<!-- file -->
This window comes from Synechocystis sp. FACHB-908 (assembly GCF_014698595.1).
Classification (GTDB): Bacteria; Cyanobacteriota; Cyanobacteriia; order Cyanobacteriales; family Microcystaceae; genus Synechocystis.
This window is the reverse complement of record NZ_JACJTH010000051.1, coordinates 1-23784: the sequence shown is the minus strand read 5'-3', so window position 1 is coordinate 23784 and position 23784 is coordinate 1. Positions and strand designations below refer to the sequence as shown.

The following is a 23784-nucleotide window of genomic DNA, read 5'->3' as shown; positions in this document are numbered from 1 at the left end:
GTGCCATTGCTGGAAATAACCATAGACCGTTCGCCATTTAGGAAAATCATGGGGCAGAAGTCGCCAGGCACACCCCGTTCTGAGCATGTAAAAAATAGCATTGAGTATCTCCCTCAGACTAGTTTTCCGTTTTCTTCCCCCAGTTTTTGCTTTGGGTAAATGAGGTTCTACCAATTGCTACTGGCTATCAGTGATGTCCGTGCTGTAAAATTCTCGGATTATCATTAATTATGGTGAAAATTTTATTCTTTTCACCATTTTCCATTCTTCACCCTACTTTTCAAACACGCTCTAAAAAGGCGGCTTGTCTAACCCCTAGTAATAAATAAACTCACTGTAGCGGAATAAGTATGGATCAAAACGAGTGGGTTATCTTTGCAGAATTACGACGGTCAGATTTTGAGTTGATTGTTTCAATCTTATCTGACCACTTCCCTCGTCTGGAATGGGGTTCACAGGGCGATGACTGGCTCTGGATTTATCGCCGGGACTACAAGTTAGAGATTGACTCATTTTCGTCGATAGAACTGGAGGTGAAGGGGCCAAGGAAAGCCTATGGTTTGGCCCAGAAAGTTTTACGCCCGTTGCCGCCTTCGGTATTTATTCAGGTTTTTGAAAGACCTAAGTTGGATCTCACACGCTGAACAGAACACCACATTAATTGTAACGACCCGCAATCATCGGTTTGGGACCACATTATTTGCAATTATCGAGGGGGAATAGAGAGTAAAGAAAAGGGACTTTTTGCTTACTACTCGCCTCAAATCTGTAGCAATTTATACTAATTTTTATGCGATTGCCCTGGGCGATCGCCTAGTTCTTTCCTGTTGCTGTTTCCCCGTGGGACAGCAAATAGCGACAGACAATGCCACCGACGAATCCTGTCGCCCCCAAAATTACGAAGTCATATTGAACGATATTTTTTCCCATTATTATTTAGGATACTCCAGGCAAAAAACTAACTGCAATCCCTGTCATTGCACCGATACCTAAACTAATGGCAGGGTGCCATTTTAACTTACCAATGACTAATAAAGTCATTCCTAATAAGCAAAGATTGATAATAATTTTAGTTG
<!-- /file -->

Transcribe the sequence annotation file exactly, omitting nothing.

This window comes from Synechocystis sp. FACHB-908 (assembly GCF_014698595.1).
Classification (GTDB): Bacteria; Cyanobacteriota; Cyanobacteriia; order Cyanobacteriales; family Microcystaceae; genus Synechocystis.
This window is the reverse complement of record NZ_JACJTH010000051.1, coordinates 1-23784: the sequence shown is the minus strand read 5'-3', so window position 1 is coordinate 23784 and position 23784 is coordinate 1. Positions and strand designations below refer to the sequence as shown.

The following is a 23784-nucleotide window of genomic DNA, read 5'->3' as shown; positions in this document are numbered from 1 at the left end:
GTGCCATTGCTGGAAATAACCATAGACCGTTCGCCATTTAGGAAAATCATGGGGCAGAAGTCGCCAGGCACACCCCGTTCTGAGCATGTAAAAAATAGCATTGAGTATCTCCCTCAGACTAGTTTTCCGTTTTCTTCCCCCAGTTTTTGCTTTGGGTAAATGAGGTTCTACCAATTGCTACTGGCTATCAGTGATGTCCGTGCTGTAAAATTCTCGGATTATCATTAATTATGGTGAAAATTTTATTCTTTTCACCATTTTCCATTCTTCACCCTACTTTTCAAACACGCTCTAAAAAGGCGGCTTGTCTAACCCCTAGTAATAAATAAACTCACTGTAGCGGAATAAGTATGGATCAAAACGAGTGGGTTATCTTTGCAGAATTACGACGGTCAGATTTTGAGTTGATTGTTTCAATCTTATCTGACCACTTCCCTCGTCTGGAATGGGGTTCACAGGGCGATGACTGGCTCTGGATTTATCGCCGGGACTACAAGTTAGAGATTGACTCATTTTCGTCGATAGAACTGGAGGTGAAGGGGCCAAGGAAAGCCTATGGTTTGGCCCAGAAAGTTTTACGCCCGTTGCCGCCTTCGGTATTTATTCAGGTTTTTGAAAGACCTAAGTTGGATCTCACACGCTGAACAGAACACCACATTAATTGTAACGACCCGCAATCATCGGTTTGGGACCACATTATTTGCAATTATCGAGGGGGAATAGAGAGTAAAGAAAAGGGACTTTTTGCTTACTACTCGCCTCAAATCTGTAGCAATTTATACTAATTTTTATGCGATTGCCCTGGGCGATCGCCTAGTTCTTTCCTGTTGCTGTTTCCCCGTGGGACAGCAAATAGCGACAGACAATGCCACCGACGAATCCTGTCGCCCCCAAAATTACGAAGTCATATTGAACGATATTTTTTCCCATTATTATTTAGGATACTCCAGGCAAAAAACTAACTGCAATCCCTGTCATTGCACCGATACCTAAACTAATGGCAGGGTGCCATTTTAACTTACCAATGACTAATAAAGTCATTCCTAATAAGCAAAGATTGATAATAATTTTAGTTG